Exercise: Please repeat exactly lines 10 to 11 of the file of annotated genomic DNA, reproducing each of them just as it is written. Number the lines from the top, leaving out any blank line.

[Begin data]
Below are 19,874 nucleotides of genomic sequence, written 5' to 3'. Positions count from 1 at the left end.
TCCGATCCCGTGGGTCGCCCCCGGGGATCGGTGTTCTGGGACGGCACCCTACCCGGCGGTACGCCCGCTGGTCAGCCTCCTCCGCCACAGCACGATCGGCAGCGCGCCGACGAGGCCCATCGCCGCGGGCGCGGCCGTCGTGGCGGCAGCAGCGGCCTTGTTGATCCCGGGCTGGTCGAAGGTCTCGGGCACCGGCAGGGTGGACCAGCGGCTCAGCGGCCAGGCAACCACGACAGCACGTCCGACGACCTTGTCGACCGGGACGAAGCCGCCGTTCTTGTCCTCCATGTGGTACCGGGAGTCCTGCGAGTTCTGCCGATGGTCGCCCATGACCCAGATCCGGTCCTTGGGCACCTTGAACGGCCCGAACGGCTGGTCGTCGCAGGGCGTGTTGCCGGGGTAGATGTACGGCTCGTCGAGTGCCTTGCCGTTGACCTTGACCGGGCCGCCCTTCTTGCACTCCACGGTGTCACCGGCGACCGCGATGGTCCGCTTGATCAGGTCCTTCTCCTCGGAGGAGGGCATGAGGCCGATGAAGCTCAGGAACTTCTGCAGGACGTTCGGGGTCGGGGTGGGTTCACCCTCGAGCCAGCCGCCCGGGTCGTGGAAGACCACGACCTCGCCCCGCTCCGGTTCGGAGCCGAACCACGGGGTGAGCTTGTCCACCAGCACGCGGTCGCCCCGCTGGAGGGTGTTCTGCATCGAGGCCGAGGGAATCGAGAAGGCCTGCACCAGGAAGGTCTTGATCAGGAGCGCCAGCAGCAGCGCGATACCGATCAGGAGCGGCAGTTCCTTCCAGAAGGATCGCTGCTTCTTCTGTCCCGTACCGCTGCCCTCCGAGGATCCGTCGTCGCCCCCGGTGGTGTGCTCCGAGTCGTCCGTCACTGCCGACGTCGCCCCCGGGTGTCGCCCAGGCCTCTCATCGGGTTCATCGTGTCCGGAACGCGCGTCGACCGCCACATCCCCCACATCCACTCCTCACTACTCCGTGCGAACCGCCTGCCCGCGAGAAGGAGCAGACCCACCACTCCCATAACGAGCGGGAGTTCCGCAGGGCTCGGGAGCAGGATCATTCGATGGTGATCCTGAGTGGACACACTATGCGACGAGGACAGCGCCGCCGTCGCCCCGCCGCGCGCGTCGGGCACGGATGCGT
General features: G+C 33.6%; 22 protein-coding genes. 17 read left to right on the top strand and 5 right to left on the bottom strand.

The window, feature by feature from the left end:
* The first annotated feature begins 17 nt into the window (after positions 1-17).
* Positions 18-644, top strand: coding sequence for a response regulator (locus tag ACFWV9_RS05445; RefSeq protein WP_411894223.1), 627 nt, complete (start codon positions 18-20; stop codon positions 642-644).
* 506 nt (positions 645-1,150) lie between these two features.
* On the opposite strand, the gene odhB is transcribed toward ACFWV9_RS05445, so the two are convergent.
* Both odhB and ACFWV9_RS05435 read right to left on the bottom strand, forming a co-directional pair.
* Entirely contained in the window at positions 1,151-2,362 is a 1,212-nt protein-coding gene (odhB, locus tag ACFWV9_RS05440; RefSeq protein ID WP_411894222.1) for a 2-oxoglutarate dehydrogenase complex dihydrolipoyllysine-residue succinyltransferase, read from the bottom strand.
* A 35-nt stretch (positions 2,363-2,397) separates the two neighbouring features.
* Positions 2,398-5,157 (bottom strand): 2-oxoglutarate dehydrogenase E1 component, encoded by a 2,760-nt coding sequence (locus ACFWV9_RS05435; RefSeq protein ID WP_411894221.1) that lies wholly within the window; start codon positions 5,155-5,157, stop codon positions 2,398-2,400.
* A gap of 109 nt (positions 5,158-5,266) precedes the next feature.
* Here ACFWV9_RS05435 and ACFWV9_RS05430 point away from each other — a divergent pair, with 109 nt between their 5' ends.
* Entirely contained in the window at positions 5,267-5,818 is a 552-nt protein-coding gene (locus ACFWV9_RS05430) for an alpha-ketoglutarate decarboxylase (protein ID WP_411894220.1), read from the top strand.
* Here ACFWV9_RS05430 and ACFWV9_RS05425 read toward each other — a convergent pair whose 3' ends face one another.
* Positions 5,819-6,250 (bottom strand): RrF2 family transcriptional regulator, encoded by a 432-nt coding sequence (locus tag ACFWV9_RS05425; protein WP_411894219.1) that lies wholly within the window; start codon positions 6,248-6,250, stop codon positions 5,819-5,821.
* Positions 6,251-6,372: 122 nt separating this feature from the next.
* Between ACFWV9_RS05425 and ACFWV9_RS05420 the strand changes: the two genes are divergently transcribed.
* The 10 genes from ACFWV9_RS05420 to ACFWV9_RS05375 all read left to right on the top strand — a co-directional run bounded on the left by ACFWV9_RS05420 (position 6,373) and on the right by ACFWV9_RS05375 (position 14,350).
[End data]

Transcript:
* Entirely contained in the window at positions 1,151-2,362 is a 1,212-nt protein-coding gene (odhB, locus tag ACFWV9_RS05440; RefSeq protein ID WP_411894222.1) for a 2-oxoglutarate dehydrogenase complex dihydrolipoyllysine-residue succinyltransferase, read from the bottom strand.
* A 35-nt stretch (positions 2,363-2,397) separates the two neighbouring features.